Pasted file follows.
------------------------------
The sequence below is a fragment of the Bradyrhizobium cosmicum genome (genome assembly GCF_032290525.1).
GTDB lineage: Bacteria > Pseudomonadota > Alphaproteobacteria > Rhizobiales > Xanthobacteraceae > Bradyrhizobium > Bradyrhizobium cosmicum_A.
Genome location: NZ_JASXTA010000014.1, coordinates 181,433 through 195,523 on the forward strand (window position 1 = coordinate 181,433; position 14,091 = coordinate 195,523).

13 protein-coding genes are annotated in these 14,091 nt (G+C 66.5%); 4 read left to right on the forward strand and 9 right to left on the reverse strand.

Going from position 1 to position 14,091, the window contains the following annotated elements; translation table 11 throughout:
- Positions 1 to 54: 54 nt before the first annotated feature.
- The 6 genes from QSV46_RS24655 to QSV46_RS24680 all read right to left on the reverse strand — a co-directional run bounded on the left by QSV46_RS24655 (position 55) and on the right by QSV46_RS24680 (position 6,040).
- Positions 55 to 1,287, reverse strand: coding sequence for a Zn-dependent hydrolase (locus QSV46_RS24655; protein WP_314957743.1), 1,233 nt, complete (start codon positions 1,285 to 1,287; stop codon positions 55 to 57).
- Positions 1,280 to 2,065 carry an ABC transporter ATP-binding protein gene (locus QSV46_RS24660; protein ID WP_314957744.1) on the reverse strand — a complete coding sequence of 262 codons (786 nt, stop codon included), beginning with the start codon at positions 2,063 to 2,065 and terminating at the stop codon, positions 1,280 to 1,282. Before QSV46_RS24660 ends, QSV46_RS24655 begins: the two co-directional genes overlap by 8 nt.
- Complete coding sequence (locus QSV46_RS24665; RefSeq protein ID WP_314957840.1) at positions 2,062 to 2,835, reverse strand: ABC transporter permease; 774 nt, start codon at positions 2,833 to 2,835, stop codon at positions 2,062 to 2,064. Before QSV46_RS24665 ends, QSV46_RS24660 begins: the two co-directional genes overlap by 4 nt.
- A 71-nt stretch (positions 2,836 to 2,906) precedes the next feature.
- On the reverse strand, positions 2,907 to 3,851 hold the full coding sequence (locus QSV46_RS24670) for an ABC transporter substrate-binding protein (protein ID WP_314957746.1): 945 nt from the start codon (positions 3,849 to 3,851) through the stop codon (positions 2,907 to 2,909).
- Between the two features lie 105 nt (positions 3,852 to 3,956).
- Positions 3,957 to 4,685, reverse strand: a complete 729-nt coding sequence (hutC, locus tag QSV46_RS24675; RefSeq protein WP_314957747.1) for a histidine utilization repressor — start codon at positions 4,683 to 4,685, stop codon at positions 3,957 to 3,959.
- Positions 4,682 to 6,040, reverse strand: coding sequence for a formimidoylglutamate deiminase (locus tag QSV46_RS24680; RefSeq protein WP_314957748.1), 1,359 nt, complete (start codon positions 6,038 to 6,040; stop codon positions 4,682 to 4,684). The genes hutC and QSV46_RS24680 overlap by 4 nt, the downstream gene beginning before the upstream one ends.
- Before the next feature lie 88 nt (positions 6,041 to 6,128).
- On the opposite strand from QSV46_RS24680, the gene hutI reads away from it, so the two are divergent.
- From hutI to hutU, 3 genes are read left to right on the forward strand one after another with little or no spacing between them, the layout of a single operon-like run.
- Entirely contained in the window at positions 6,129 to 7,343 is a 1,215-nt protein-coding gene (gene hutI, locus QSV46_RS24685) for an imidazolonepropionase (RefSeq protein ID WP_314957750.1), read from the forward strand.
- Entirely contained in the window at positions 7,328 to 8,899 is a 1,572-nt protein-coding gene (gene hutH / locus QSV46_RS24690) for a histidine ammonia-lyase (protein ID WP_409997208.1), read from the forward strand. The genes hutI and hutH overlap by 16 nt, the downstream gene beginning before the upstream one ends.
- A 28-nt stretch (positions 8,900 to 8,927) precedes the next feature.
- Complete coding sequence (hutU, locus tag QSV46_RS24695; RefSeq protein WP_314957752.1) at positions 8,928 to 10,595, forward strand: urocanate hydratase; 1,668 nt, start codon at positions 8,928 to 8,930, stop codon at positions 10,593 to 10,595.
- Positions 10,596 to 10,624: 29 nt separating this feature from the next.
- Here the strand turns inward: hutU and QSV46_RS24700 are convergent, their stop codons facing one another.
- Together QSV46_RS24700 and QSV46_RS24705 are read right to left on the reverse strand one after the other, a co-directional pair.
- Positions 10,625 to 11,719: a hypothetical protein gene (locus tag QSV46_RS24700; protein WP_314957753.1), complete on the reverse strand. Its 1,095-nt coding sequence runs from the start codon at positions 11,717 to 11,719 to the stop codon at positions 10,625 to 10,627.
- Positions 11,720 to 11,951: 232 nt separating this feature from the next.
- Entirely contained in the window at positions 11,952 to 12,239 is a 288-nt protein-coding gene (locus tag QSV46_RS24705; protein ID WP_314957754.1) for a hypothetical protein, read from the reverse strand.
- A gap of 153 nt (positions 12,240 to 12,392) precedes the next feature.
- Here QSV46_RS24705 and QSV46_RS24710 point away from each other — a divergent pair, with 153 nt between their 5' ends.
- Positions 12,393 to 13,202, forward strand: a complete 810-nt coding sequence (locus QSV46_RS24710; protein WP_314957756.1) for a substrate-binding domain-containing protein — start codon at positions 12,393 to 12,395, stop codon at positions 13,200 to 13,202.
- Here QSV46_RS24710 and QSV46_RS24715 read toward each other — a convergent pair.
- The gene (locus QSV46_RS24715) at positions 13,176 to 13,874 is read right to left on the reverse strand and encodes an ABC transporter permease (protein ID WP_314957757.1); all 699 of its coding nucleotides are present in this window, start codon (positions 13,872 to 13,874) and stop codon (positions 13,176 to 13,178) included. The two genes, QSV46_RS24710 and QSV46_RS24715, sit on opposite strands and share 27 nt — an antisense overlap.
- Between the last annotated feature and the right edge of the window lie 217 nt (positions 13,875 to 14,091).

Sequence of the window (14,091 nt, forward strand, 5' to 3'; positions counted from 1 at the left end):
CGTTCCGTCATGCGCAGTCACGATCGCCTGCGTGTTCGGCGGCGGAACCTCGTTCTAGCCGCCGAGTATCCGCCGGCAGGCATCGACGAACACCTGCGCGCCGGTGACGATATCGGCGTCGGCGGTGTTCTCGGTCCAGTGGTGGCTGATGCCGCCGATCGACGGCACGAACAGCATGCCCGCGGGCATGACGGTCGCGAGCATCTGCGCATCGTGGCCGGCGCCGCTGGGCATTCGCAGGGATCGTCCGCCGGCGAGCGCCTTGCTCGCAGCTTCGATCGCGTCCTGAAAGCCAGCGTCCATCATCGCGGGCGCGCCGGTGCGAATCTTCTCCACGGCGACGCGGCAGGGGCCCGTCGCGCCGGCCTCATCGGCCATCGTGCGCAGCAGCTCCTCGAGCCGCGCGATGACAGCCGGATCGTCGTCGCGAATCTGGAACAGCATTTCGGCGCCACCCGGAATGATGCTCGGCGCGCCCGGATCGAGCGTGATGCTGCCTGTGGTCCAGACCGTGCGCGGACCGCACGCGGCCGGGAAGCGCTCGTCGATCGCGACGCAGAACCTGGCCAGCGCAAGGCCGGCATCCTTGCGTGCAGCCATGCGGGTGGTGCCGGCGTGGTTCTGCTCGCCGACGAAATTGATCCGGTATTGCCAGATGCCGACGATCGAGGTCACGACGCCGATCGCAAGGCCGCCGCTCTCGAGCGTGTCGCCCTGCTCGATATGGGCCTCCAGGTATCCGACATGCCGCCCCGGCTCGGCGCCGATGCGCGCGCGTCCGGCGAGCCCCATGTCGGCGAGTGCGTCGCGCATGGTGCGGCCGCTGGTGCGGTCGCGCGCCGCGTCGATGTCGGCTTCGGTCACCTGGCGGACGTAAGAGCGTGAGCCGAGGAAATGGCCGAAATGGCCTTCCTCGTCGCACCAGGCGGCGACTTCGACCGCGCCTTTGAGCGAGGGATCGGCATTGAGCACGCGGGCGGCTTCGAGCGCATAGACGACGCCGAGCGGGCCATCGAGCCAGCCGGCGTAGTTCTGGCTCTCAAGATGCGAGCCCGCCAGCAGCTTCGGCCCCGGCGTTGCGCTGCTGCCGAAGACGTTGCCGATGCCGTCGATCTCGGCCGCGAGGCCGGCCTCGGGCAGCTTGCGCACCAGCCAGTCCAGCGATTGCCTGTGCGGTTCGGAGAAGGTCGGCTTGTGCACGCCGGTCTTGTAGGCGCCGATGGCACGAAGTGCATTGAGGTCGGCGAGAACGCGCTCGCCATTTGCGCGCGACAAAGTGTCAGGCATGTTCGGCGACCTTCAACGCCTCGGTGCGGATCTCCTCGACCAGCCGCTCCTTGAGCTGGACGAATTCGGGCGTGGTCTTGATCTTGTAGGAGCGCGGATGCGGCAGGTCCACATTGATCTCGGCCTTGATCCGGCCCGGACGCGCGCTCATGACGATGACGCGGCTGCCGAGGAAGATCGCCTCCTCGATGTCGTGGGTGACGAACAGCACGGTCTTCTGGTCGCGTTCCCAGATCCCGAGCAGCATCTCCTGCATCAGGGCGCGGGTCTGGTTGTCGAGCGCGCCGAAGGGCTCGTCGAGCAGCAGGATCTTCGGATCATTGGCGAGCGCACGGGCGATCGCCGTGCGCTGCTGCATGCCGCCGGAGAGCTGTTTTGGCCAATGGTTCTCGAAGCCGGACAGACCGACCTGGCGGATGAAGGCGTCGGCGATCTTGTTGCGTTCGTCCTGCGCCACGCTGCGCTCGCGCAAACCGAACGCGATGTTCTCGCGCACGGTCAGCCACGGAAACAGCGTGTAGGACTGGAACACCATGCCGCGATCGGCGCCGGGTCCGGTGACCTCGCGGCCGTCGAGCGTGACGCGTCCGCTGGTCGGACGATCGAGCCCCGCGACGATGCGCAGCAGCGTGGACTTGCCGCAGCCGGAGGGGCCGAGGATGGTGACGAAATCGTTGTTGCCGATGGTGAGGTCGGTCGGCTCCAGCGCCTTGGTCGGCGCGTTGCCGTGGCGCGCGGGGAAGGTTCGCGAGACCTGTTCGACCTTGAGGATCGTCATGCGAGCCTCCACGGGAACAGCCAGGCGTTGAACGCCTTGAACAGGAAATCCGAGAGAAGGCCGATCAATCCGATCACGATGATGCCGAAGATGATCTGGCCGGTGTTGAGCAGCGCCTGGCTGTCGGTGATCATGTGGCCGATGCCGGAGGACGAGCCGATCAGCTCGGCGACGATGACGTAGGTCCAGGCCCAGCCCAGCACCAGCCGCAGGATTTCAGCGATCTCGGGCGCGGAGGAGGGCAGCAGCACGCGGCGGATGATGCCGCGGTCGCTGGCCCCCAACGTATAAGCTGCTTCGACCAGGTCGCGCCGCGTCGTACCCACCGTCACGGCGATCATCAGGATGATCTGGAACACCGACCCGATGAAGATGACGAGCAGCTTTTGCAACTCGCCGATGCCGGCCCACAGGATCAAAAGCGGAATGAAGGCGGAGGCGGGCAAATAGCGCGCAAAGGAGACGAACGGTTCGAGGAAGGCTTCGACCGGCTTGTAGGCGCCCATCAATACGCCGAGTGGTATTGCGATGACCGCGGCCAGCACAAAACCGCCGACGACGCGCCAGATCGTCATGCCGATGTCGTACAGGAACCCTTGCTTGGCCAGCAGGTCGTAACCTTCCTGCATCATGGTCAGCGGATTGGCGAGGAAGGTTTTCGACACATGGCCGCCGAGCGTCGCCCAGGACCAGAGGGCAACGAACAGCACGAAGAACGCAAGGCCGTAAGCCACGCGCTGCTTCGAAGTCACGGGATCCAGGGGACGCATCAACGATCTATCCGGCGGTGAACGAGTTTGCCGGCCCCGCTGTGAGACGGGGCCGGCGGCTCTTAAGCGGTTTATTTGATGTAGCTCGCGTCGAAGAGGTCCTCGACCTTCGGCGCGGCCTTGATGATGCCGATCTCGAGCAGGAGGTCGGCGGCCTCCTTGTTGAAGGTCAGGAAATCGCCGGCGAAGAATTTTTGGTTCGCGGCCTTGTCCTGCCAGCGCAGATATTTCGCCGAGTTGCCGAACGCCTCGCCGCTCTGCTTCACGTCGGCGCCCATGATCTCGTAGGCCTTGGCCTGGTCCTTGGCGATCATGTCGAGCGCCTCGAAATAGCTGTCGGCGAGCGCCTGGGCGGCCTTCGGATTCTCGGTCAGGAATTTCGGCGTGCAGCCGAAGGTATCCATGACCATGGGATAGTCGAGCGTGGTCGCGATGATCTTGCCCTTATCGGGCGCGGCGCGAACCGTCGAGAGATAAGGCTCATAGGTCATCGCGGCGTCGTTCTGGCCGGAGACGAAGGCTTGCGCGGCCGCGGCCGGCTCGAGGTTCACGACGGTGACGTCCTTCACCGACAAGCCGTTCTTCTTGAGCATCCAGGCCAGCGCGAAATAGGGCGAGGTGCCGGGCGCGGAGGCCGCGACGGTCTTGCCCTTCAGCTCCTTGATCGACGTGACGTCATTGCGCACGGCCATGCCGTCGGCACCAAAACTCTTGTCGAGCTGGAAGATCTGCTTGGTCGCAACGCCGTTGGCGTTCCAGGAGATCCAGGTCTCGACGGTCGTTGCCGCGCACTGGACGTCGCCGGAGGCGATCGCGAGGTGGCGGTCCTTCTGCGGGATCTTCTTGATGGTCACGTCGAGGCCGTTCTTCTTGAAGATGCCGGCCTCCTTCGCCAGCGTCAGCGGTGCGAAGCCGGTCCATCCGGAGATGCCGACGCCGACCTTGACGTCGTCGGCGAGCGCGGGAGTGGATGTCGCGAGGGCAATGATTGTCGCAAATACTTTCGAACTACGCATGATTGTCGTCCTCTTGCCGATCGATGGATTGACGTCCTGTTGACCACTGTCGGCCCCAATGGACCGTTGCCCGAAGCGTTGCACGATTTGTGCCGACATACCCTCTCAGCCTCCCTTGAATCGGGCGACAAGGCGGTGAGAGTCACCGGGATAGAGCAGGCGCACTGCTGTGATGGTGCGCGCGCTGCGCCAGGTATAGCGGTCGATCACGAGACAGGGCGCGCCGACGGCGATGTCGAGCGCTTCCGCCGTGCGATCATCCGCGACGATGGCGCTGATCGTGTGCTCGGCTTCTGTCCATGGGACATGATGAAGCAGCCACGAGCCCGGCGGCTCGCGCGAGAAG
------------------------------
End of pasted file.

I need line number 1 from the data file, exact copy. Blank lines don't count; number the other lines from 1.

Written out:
The sequence below is a fragment of the Bradyrhizobium cosmicum genome (genome assembly GCF_032290525.1).